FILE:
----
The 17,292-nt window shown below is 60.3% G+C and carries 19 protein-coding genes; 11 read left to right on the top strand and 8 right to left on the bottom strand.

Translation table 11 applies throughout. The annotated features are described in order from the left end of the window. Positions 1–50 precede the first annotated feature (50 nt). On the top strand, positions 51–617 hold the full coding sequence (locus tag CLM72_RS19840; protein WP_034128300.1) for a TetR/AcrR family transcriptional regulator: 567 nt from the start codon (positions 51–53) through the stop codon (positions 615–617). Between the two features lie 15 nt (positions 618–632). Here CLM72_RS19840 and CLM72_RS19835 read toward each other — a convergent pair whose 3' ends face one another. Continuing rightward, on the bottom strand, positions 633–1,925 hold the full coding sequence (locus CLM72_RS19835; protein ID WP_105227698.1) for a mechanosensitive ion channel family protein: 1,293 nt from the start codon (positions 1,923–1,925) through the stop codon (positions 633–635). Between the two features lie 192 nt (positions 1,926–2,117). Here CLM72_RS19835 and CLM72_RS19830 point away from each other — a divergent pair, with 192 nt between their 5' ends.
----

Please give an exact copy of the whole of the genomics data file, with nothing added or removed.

The 17,292-nt window shown below is 60.3% G+C and carries 19 protein-coding genes; 11 read left to right on the top strand and 8 right to left on the bottom strand.

Translation table 11 applies throughout. The annotated features are described in order from the left end of the window. Positions 1–50 precede the first annotated feature (50 nt). On the top strand, positions 51–617 hold the full coding sequence (locus tag CLM72_RS19840; protein WP_034128300.1) for a TetR/AcrR family transcriptional regulator: 567 nt from the start codon (positions 51–53) through the stop codon (positions 615–617). Between the two features lie 15 nt (positions 618–632). Here CLM72_RS19840 and CLM72_RS19835 read toward each other — a convergent pair whose 3' ends face one another. Continuing rightward, on the bottom strand, positions 633–1,925 hold the full coding sequence (locus CLM72_RS19835; protein ID WP_105227698.1) for a mechanosensitive ion channel family protein: 1,293 nt from the start codon (positions 1,923–1,925) through the stop codon (positions 633–635). Between the two features lie 192 nt (positions 1,926–2,117). Here CLM72_RS19835 and CLM72_RS19830 point away from each other — a divergent pair, with 192 nt between their 5' ends.